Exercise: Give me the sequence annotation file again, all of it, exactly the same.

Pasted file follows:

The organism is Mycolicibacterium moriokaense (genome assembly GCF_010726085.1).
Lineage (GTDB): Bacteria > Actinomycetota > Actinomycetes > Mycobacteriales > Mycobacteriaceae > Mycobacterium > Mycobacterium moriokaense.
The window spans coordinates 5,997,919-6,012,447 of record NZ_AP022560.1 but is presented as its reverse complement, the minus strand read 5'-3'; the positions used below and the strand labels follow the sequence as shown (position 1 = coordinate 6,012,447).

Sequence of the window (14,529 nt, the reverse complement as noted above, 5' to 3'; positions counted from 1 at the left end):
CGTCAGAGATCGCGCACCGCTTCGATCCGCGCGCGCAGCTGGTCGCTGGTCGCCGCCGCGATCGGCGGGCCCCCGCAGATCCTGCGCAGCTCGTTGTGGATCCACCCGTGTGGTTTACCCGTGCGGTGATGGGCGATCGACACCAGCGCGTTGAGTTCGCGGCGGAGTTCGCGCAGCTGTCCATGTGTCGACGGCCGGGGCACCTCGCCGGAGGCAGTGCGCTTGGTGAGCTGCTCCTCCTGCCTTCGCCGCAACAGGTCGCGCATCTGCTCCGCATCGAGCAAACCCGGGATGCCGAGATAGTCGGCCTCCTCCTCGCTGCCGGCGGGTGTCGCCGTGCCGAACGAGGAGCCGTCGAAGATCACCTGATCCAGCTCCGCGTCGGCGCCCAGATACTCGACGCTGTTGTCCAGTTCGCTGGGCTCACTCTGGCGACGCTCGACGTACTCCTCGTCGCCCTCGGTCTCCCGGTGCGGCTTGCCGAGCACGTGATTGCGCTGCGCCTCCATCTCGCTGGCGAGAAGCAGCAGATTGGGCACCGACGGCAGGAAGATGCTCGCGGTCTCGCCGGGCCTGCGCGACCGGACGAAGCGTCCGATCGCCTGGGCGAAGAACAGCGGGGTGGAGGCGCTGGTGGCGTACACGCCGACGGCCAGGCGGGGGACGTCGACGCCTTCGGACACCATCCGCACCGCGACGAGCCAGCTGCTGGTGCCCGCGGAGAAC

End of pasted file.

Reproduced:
The organism is Mycolicibacterium moriokaense (genome assembly GCF_010726085.1).
Lineage (GTDB): Bacteria > Actinomycetota > Actinomycetes > Mycobacteriales > Mycobacteriaceae > Mycobacterium > Mycobacterium moriokaense.
The window spans coordinates 5,997,919-6,012,447 of record NZ_AP022560.1 but is presented as its reverse complement, the minus strand read 5'-3'; the positions used below and the strand labels follow the sequence as shown (position 1 = coordinate 6,012,447).

Sequence of the window (14,529 nt, the reverse complement as noted above, 5' to 3'; positions counted from 1 at the left end):
CGTCAGAGATCGCGCACCGCTTCGATCCGCGCGCGCAGCTGGTCGCTGGTCGCCGCCGCGATCGGCGGGCCCCCGCAGATCCTGCGCAGCTCGTTGTGGATCCACCCGTGTGGTTTACCCGTGCGGTGATGGGCGATCGACACCAGCGCGTTGAGTTCGCGGCGGAGTTCGCGCAGCTGTCCATGTGTCGACGGCCGGGGCACCTCGCCGGAGGCAGTGCGCTTGGTGAGCTGCTCCTCCTGCCTTCGCCGCAACAGGTCGCGCATCTGCTCCGCATCGAGCAAACCCGGGATGCCGAGATAGTCGGCCTCCTCCTCGCTGCCGGCGGGTGTCGCCGTGCCGAACGAGGAGCCGTCGAAGATCACCTGATCCAGCTCCGCGTCGGCGCCCAGATACTCGACGCTGTTGTCCAGTTCGCTGGGCTCACTCTGGCGACGCTCGACGTACTCCTCGTCGCCCTCGGTCTCCCGGTGCGGCTTGCCGAGCACGTGATTGCGCTGCGCCTCCATCTCGCTGGCGAGAAGCAGCAGATTGGGCACCGACGGCAGGAAGATGCTCGCGGTCTCGCCGGGCCTGCGCGACCGGACGAAGCGTCCGATCGCCTGGGCGAAGAACAGCGGGGTGGAGGCGCTGGTGGCGTACACGCCGACGGCCAGGCGGGGGACGTCGACGCCTTCGGACACCATCCGCACCGCGACGAGCCAGCTGCTGGTGCCCGCGGAGAAC